Getting Better Slowly
Lincoln Drill Hall
Apparently, watching films about viruses is a ‘thing’ at the moment. Viewings of Outbreak (1995), Contagion (2011) and even the Ingmar Bergman classic The Seventh Seal (1957) are as high as ever although, personally, I find the idea rather ghoulish.
So to discover that Adam Pownall, producer and programmer at Hull Truck, had streamed Getting Better Slowly—an account of his own experience of a deadly virus—felt something of a mixed blessing. However, those of us missing our regular fixes of theatre are increasingly taking to watching it streamed on YouTube. It may feel a bit like paddling with your boots on, but it’s better than going without.
Some years ago, Adam Pownall, a fit, healthy and crazily busy young man, felt unwell one day. Assuming it was little more than ‘a virus’ (that expression will never seem so anodyne again), his treatment was simply painkillers and bed-rest. The symptoms not only persisted but worsened drastically. At length, Adam was diagnosed with Guillaine Barre Syndrome: a rare disorder which can cause paralysis. In Adam’s case, it did just that—mercifully, only temporarily.
Some time later, writer Nick Wood bumped into Adam—quite literally knocking his foot—and was surprised at his pained reaction. The two of them decided to make a play of Adam’s story. The title, as well as the physical evidence of Adam’s presence on stage, reassures the audience that all will end well, but it belies nothing of the journey that is taken in the process.
This particular performance under review was staged at Lincoln’s Drill Hall but toured extensively. Adam and fellow actor Kitty Randle tell the story against the background of Kate Unwin’s design of kaleidoscope-like blocks: clinical, geometric and grey—a world of sharp symbols and cells, but one which affords fluid and fast movement and adaptation. A contemporary score provided by Poetical Machines punctuates a relentless and tense narrative, told through both physical theatre and the spoken word, as Adam moves from health to sickness and incapacity.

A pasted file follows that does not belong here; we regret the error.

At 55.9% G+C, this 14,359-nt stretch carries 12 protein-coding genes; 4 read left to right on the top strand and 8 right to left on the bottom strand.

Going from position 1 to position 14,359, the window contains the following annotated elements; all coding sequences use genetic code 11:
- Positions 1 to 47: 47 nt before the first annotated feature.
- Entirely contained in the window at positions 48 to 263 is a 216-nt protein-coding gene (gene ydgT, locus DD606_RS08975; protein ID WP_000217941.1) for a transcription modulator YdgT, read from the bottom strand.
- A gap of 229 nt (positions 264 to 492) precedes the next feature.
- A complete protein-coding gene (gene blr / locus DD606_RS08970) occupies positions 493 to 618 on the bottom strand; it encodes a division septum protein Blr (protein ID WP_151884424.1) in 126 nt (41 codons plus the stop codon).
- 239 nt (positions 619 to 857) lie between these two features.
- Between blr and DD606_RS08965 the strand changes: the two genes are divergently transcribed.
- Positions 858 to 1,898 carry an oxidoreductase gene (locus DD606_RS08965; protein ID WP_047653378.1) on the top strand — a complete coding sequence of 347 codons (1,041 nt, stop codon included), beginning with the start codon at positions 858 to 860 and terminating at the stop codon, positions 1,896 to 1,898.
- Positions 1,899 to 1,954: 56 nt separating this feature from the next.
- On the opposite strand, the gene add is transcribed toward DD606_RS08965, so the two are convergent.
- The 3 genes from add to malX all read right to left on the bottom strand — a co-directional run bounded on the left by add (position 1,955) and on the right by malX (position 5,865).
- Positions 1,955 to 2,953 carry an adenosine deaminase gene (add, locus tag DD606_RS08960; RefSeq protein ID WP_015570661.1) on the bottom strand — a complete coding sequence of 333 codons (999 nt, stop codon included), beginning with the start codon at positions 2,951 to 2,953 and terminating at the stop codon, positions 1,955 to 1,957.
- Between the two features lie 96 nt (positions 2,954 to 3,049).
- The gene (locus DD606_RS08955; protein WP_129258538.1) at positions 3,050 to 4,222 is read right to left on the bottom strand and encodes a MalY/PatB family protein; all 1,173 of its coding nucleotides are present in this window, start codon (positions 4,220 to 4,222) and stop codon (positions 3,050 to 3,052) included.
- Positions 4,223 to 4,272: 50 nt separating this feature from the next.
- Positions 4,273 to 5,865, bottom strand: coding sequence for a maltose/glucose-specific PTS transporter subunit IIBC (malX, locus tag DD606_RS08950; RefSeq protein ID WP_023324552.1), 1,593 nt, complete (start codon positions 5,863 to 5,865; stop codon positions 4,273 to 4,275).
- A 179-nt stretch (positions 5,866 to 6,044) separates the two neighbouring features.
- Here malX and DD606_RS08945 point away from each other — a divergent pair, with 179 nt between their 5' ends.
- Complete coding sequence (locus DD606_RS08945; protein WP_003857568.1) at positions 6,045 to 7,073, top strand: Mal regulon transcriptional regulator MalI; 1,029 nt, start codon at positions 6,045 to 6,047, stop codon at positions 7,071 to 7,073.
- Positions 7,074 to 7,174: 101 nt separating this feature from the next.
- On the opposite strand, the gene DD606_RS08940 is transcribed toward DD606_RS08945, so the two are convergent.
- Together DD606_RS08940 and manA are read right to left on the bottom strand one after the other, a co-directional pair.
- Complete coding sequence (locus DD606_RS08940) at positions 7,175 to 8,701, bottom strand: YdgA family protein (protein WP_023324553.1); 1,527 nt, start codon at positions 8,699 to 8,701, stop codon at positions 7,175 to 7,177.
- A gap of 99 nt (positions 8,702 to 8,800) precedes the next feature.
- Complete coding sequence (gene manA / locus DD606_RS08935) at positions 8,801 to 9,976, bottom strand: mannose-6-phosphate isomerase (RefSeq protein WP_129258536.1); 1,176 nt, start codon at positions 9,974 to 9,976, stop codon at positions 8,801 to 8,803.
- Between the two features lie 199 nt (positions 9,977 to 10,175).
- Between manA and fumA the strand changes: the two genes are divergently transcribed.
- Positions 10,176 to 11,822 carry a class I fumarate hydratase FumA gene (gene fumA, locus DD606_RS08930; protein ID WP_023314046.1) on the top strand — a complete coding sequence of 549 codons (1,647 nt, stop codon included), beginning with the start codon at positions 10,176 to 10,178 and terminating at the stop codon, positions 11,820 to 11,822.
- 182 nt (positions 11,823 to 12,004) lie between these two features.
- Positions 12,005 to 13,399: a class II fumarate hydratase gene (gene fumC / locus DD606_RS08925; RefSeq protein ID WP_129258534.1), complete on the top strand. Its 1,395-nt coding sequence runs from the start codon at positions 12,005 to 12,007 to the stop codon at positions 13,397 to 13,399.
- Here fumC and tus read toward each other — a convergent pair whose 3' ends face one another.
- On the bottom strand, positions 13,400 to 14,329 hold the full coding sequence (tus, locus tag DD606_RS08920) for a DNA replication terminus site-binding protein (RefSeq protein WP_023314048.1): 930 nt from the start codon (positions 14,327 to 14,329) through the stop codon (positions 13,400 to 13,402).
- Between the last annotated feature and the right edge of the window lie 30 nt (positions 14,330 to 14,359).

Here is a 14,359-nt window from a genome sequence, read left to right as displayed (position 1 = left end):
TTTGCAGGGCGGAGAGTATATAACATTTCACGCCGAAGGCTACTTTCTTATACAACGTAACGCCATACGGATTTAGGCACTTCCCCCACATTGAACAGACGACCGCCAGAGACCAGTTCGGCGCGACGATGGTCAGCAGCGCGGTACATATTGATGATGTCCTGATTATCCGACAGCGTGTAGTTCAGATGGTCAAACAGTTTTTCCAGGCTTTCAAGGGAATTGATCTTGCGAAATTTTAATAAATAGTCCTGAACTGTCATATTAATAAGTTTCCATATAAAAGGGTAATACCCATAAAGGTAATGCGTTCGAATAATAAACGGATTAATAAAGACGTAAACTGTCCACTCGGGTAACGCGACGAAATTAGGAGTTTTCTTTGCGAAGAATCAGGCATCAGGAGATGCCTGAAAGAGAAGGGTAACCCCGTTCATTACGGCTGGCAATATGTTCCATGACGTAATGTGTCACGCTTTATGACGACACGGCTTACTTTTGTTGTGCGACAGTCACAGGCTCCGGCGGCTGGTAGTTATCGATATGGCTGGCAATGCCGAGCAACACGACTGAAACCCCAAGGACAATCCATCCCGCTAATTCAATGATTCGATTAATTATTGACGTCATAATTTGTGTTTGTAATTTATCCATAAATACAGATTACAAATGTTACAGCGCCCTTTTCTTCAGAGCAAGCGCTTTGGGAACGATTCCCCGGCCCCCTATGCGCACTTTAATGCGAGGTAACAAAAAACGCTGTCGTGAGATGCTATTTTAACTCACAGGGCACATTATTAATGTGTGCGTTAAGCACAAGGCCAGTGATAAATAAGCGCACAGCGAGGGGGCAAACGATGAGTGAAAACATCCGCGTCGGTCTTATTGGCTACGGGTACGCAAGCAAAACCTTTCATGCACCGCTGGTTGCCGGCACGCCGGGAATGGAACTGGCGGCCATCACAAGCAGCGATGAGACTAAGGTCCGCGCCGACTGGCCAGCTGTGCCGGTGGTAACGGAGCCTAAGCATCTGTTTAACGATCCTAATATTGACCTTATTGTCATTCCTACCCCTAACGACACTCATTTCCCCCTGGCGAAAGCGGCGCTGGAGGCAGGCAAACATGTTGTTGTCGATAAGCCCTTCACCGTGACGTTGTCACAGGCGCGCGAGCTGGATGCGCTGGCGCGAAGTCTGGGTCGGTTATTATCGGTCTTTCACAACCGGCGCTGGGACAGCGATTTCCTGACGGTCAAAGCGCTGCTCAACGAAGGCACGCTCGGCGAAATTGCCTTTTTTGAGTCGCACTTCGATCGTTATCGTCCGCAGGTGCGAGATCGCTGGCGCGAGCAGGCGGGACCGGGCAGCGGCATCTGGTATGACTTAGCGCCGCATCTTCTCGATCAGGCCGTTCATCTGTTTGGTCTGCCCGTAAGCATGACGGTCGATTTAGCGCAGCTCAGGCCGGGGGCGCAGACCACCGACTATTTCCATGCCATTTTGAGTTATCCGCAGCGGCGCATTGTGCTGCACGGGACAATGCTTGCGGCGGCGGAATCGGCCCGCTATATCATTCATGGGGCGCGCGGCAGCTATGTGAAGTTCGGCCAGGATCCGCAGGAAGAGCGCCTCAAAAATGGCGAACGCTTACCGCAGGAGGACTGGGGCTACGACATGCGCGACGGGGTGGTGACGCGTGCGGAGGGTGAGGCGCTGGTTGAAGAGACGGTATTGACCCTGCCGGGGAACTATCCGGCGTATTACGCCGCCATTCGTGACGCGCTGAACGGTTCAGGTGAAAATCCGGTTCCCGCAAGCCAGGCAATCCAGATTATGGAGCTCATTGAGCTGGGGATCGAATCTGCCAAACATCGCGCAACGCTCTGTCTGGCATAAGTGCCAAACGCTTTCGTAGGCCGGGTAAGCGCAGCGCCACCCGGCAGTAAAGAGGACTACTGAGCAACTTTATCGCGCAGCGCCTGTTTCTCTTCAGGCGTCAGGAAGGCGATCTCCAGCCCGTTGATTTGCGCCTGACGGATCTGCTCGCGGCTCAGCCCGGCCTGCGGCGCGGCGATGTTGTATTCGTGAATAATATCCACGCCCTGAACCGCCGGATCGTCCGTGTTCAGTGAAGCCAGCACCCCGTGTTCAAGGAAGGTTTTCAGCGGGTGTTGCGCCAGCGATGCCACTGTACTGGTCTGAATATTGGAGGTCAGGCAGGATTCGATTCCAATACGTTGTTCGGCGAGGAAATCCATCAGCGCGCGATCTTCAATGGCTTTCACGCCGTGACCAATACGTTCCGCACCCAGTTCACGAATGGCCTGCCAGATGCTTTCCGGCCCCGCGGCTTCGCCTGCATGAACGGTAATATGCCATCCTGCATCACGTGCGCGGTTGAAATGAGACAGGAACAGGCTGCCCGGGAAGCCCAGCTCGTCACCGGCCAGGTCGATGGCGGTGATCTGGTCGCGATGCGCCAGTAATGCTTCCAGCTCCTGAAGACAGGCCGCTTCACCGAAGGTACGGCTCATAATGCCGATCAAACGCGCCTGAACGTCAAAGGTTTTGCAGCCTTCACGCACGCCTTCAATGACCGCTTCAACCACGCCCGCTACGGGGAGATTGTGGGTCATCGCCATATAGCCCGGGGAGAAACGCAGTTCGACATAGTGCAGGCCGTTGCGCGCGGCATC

The illness too is symbolised in Kitty Randle’s personalising of it, a device which chimes with current statements about coronavirus as an ‘enemy’ which, apparently, we’ll ‘send packing’. However, in theatrical terms, this kind of physicalising allows a non-naturalistic battle between victim and illness and, as the play progresses, one that deepens into psychological mind games. One might feel better, the illness taunts, but can you be sure you're ‘getting better’?
Ironically, it is during the recovery that the play delves into its darkest moments. The physical agony of trying to learn to walk again, the desperate desire to live a normal life all too quickly and coming to terms with having nearly died are explored fearlessly but, often, with a quiet intensity. It’s those beautifully articulated passages of contemplation—reflective, painful and poignant—that makes one wonder if the journey of recovery is ever truly complete.
This is a taut and emotional piece of theatre which culminates in an ultimately uplifting conclusion. It’s a triumph for all members of the creative team but most particularly, for Adam Pownall himself.
Reviewer: Richard Vergette